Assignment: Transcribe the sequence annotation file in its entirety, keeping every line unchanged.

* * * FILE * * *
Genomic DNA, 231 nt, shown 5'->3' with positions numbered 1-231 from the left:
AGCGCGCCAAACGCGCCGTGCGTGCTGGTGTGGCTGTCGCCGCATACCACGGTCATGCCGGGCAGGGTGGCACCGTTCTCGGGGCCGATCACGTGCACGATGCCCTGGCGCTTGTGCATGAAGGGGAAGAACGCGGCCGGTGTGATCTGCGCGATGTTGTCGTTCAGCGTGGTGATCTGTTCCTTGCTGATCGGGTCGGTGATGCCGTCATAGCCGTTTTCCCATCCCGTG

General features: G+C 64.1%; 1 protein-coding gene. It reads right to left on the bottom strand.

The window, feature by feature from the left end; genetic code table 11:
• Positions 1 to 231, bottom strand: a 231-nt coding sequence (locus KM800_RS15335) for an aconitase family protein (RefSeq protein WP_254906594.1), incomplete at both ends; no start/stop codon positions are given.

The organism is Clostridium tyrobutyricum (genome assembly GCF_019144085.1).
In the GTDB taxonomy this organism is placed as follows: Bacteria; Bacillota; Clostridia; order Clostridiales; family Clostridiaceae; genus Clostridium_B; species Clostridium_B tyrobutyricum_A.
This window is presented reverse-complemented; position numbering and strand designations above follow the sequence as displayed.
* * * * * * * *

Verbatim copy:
Genomic DNA, 231 nt, shown 5'->3' with positions numbered 1-231 from the left:
AGCGCGCCAAACGCGCCGTGCGTGCTGGTGTGGCTGTCGCCGCATACCACGGTCATGCCGGGCAGGGTGGCACCGTTCTCGGGGCCGATCACGTGCACGATGCCCTGGCGCTTGTGCATGAAGGGGAAGAACGCGGCCGGTGTGATCTGCGCGATGTTGTCGTTCAGCGTGGTGATCTGTTCCTTGCTGATCGGGTCGGTGATGCCGTCATAGCCGTTTTCCCATCCCGTG

General features: G+C 64.1%; 1 protein-coding gene. It reads right to left on the bottom strand.

The window, feature by feature from the left end; genetic code table 11:
• Positions 1 to 231, bottom strand: a 231-nt coding sequence (locus KM800_RS15335) for an aconitase family protein (RefSeq protein WP_254906594.1), incomplete at both ends; no start/stop codon positions are given.

The organism is Clostridium tyrobutyricum (genome assembly GCF_019144085.1).
In the GTDB taxonomy this organism is placed as follows: Bacteria; Bacillota; Clostridia; order Clostridiales; family Clostridiaceae; genus Clostridium_B; species Clostridium_B tyrobutyricum_A.
This window is presented reverse-complemented; position numbering and strand designations above follow the sequence as displayed.